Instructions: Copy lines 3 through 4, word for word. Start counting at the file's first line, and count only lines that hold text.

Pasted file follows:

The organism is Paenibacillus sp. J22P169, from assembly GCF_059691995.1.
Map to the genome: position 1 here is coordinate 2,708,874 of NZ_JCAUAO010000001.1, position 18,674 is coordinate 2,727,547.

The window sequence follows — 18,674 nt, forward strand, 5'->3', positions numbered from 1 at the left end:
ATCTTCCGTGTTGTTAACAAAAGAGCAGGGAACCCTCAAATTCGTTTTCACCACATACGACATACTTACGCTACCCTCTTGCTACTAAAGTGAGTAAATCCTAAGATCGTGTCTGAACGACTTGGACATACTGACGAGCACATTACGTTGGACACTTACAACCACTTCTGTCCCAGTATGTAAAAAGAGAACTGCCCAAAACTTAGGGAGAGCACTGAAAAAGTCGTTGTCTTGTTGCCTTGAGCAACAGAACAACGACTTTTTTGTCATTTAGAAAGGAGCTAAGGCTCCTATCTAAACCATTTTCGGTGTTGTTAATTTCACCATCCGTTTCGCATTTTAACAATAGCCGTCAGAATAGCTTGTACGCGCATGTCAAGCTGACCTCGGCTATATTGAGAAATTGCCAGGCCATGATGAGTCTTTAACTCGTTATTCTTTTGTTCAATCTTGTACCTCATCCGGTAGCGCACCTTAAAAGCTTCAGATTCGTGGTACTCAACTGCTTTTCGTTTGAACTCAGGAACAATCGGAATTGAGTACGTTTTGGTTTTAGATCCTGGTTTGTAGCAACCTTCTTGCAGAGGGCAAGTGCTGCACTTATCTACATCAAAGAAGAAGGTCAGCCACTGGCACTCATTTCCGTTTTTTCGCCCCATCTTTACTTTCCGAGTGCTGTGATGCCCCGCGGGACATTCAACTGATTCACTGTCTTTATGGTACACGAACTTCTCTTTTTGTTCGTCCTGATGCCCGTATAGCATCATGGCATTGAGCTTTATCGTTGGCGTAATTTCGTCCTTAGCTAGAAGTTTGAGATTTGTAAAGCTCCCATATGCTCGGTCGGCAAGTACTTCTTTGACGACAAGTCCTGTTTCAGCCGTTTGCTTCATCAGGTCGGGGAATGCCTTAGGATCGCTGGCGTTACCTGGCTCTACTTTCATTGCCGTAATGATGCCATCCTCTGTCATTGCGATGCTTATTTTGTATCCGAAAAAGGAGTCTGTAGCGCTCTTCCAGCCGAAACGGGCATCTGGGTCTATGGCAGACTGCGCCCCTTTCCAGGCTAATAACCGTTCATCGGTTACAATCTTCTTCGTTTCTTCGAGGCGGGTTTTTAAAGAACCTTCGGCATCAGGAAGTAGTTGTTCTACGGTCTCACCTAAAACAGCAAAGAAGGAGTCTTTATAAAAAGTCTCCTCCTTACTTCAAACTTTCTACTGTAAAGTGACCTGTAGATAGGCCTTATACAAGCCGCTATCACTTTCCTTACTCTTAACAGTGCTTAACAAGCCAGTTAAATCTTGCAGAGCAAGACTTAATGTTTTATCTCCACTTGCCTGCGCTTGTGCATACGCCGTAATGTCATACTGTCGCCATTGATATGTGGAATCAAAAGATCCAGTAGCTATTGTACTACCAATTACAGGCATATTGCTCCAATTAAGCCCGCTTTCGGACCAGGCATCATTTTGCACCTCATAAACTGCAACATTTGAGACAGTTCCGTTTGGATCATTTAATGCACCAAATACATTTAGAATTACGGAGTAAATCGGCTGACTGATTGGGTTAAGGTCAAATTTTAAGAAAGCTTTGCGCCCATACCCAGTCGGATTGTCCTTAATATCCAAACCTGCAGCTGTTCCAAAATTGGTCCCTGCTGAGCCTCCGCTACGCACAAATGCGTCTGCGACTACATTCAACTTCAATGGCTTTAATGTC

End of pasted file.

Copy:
The window sequence follows — 18,674 nt, forward strand, 5'->3', positions numbered from 1 at the left end:
ATCTTCCGTGTTGTTAACAAAAGAGCAGGGAACCCTCAAATTCGTTTTCACCACATACGACATACTTACGCTACCCTCTTGCTACTAAAGTGAGTAAATCCTAAGATCGTGTCTGAACGACTTGGACATACTGACGAGCACATTACGTTGGACACTTACAACCACTTCTGTCCCAGTATGTAAAAAGAGAACTGCCCAAAACTTAGGGAGAGCACTGAAAAAGTCGTTGTCTTGTTGCCTTGAGCAACAGAACAACGACTTTTTTGTCATTTAGAAAGGAGCTAAGGCTCCTATCTAAACCATTTTCGGTGTTGTTAATTTCACCATCCGTTTCGCATTTTAACAATAGCCGTCAGAATAGCTTGTACGCGCATGTCAAGCTGACCTCGGCTATATTGAGAAATTGCCAGGCCATGATGAGTCTTTAACTCGTTATTCTTTTGTTCAATCTTGTACCTCATCCGGTAGCGCACCTTAAAAGCTTCAGATTCGTGGTACTCAACTGCTTTTCGTTTGAACTCAGGAACAATCGGAATTGAGTACGTTTTGGTTTTAGATCCTGGTTTGTAGCAACCTTCTTGCAGAGGGCAAGTGCTGCACTTATCTACATCAAAGAAGAAGGTCAGCCACTGGCACTCATTTCCGTTTTTTCGCCCCATCTTTACTTTCCGAGTGCTGTGATGCCCCGCGGGACATTCAACTGATTCACTGTCTTTATGGTACACGAACTTCTCTTTTTGTTCGTCCTGATGCCCGTATAGCATCATGGCATTGAGCTTTATCGTTGGCGTAATTTCGTCCTTAGCTAGAAGTTTGAGATTTGTAAAGCTCCCATATGCTCGGTCGGCAAGTACTTCTTTGACGACAAGTCCTGTTTCAGCCGTTTGCTTCATCAGGTCGGGGAATGCCTTAGGATCGCTGGCGTTACCTGGCTCTACTTTCATTGCCGTAATGATGCCATCCTCTGTCATTGCGATGCTTATTTTGTATCCGAAAAAGGAGTCTGTAGCGCTCTTCCAGCCGAAACGGGCATCTGGGTCTATGGCAGACTGCGCCCCTTTCCAGGCTAATAACCGTTCATCGGTTACAATCTTCTTCGTTTCTTCGAGGCGGGTTTTTAAAGAACCTTCGGCATCAGGAAGTAGTTGTTCTACGGTCTCACCTAAAACAGCAAAGAAGGAGTCTTTATAAAAAGTCTCCTCCTTACTTCAAACTTTCTACTGTAAAGTGACCTGTAGATAGGCCTTATACAAGCCGCTATCACTTTCCTTACTCTTAACAGTGCTTAACAAGCCAGTTAAATCTTGCAGAGCAAGACTTAATGTTTTATCTCCACTTGCCTGCGCTTGTGCATACGCCGTAATGTCATACTGTCGCCATTGATATGTGGAATCAAAAGATCCAGTAGCTATTGTACTACCAATTACAGGCATATTGCTCCAATTAAGCCCGCTTTCGGACCAGGCATCATTTTGCACCTCATAAACTGCAACATTTGAGACAGTTCCGTTTGGATCATTTAATGCACCAAATACATTTAGAATTACGGAGTAAATCGGCTGACTGATTGGGTTAAGGTCAAATTTTAAGAAAGCTTTGCGCCCATACCCAGTCGGATTGTCCTTAATATCCAAACCTGCAGCTGTTCCAAAATTGGTCCCTGCTGAGCCTCCGCTACGCACAAATGCGTCTGCGACTACATTCAACTTCAATGGCTTTAATGTC